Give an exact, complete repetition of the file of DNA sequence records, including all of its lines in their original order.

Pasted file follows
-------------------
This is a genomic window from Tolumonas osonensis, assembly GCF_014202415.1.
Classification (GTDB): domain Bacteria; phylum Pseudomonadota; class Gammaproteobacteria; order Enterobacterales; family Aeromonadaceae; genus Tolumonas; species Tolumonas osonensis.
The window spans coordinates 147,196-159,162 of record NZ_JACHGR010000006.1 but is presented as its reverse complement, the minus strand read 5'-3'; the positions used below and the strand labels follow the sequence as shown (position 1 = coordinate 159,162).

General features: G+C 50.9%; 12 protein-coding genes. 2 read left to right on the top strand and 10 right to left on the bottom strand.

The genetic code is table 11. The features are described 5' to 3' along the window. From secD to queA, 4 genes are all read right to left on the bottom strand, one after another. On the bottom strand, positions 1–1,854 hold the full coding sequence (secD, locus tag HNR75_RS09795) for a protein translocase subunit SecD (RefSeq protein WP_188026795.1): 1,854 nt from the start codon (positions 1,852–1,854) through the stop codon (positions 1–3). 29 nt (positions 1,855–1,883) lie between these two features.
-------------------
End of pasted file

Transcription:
This is a genomic window from Tolumonas osonensis, assembly GCF_014202415.1.
Classification (GTDB): domain Bacteria; phylum Pseudomonadota; class Gammaproteobacteria; order Enterobacterales; family Aeromonadaceae; genus Tolumonas; species Tolumonas osonensis.
The window spans coordinates 147,196-159,162 of record NZ_JACHGR010000006.1 but is presented as its reverse complement, the minus strand read 5'-3'; the positions used below and the strand labels follow the sequence as shown (position 1 = coordinate 159,162).

General features: G+C 50.9%; 12 protein-coding genes. 2 read left to right on the top strand and 10 right to left on the bottom strand.

The genetic code is table 11. The features are described 5' to 3' along the window. From secD to queA, 4 genes are all read right to left on the bottom strand, one after another. On the bottom strand, positions 1–1,854 hold the full coding sequence (secD, locus tag HNR75_RS09795) for a protein translocase subunit SecD (RefSeq protein WP_188026795.1): 1,854 nt from the start codon (positions 1,852–1,854) through the stop codon (positions 1–3). 29 nt (positions 1,855–1,883) lie between these two features.